Dr. Bacher is post-doctoral fellow in the Department of Psychiatry at the University of Toronto and Neurochemical Imaging, Addiction Psychiatry and Schizophrenia Programs at the Centre for Addiction and Mental Health (CAMH) in Toronto, Ontario, Canada. Ms. Rabin and Ms. Woznica are research analysts at the CAMH. Dr. Sacco is research affiliate in the Department of Psychiatry at Yale University School of Medicine in New Haven, Connecticut. Dr. George is professor and chair in Addiction Psychiatry and Clinical Director of the Schizophrenia Program in the Department of Psychiatry at the University of Toronto and Addiction Psychiatry and Schizophrenia Programs at the CAMH.
Disclosures: Dr. Bacher is fellowship recipient of the 2009 National Alliance for Research on Schizophrenia and Depression (NARSAD) Young Investigator Award from the Tobacco Use in Special Populations program at the Centre for Addiction and Mental Health. Ms. Rabin and Ms. Woznica report no affiliation with or financial interest in any organization that may pose a conflict of interest. Dr. Sacco receives grant support from the 2005 NARSAD Young Investigator Award. Dr. George is consultant to the Canada Foundation for Innovation (CFI), the Canadian Institutes for Health Research (CIHR), the Donaghue Foundation for Medical Research, Eli Lilly, Evotec, GlaxoSmithKline, Janssen-Ortho, Memory Pharmaceuticals, Pfizer, Prempharm, sanofi-aventis, Sepracor, and Targacept, Inc.; is on the advisory boards of Pfizer and Sepracor; receives honoraria from Eli Lilly, Evotec, GlaxoSmithKline, Janssen-Ortho, Memory Pharmaceuticals, Pfizer, and Prempharm; and receives grant support from the CFI, the CIHR, the Donaghue Foundation for Medical Research, the NARSAD, the National Institute on Drug Abuse, sanofi-aventis, Sepracor, and Targacept, Inc.
Please direct all correspondence to: Tony P. George, MD, FRCPC, Department of Psychiatry, University of Toronto and Addiction Psychiatry and Schizophrenia Programs, Centre for Addiction and Mental Health (CAMH), 250 College Street, Room CS 734, Toronto, ON, Canada, M5T1R8; Tel: 416-535-8501 x4544; Fax: 416-979-4676; E-mail: firstname.lastname@example.org.
• There is increasing evidence that nicotinic acetylcholine receptors are dysregulated in several neuropsychiatric disorders.
• This pathology may be related to the high prevalence of tobacco dependence in several of these disorders.
• These findings have tremendous implications for the development of nicotinic agents for the treatment of clinical and cognitive symptoms associated with these disorders.
Nicotinic acetylcholine receptor (nAChR) dysfunction is believed to contribute to numerous neurpsychiatric disorders. nAChRs belong to the class of ligand-gated ion channels that are present in the central nervous system. The endogenous ligand for nAChRs is acetylcholine, and nicotine directly acts on this receptor. nAChR modulation may play a modulatory role in several neuropsychiatric disorders. It may improve clinical features such as depressive symptoms; parkinsonism; and cognitive dysfunction related to working and verbal memory, executive functions, and attention. This article discusses nAChR modulation and drugs that act on the nAChR as an agonist, antagonist, or partial agonist in neuropsychiatric disorders and potential therapeutic implications in a variety of “nicotine-responsive” neuropsychiatric disorders.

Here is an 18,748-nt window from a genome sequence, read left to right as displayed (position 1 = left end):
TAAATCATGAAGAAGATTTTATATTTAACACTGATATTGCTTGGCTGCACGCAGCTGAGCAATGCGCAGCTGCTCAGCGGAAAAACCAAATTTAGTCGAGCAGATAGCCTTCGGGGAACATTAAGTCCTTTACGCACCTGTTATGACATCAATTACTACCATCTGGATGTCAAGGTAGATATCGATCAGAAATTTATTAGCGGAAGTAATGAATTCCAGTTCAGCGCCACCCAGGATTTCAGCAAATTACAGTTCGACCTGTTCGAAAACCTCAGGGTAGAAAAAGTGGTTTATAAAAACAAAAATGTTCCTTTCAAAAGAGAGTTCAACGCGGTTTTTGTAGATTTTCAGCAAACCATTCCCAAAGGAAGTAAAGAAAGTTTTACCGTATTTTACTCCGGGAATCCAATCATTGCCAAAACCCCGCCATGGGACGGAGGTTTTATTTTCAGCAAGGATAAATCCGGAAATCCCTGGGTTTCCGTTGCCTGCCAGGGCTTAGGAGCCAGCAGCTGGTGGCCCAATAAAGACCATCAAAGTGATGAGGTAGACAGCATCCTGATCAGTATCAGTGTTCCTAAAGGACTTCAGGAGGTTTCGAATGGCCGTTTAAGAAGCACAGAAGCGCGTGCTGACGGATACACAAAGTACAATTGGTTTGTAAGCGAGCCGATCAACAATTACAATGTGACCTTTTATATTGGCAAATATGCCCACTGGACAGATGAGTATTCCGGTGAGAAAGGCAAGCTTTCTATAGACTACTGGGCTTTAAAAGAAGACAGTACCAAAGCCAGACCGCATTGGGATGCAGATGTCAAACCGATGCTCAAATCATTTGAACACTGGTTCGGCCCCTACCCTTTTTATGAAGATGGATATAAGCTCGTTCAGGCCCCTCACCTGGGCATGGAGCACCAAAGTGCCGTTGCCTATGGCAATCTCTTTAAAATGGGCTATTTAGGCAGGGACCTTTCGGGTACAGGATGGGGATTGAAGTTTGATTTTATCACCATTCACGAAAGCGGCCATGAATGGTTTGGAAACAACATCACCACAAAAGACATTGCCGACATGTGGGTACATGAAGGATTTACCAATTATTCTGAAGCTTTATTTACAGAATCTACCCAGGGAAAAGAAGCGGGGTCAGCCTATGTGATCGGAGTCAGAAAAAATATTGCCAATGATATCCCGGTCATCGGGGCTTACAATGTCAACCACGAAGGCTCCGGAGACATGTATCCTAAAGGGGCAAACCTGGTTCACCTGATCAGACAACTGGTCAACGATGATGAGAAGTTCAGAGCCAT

Nicotinic acetylcholine receptors (nAChRs) are ligand-gated ion channels in the central nervous system and consist of α and β subunits. Twelve subtypes of the nAChR have been identified; the α4β2 subunit combination is the most common.1 nAChRs are found in thalamus, basal ganglia, cerebral cortex, hippocampus, and cerebellum.2 Acetylcholine (Ach) is the endogenous ligand of the nAChR. Nicotine is the main addictive compound in tobacco. nAChR activation by nicotine is time and dose dependent. Chronic nicotine administration causes desensitization, inactivation, and upregulation of nAChRs, in contrast to the effects of typical agonist drugs.3 There are two classes of central nAChRs. First, the high-affinity nAChR, a heteromer of α and β subunits, is blocked by the antagonists mecamylamine and dihydro-β-erythroidine, and at low doses is stimulated by the nAChR partial agonist varenicline. Second, the low-affinity nAChR is a α subunit homopentamer and can be inhibited by the snake poison α-bungarotoxin and the antagonist methyllycaconitine. Activation of brain nAChRs by ACh, nicotine, or varenicline (the smoking cessation medication) binding causes an increase of metabolism and release of neurotransmitters like dopamine (DA), serotonin (5-HT), norepinephrine (NE), γ-aminobutyric acid, and opioid peptides.4-6 DA plays a crucial role in the mesolimbic reward systems of drugs of abuse and the dopaminergic and serotonergic systems are involved in mood disorders.7
In North America, tobacco smoking prevalence in neuropsychiatric disorders is up to five times higher and smoking cessation rates 33% to 50% of those found in the general population.1,7-9 Nicotine and cigarette smoking modulation of clinical and cognitive symptoms differs between patients with neuropsychiatric disorders and in healthy controls. This may be due, in part, to genetic or biochemical differences in nAChR systems between healthy individuals and people with neuropsychiatric disorders.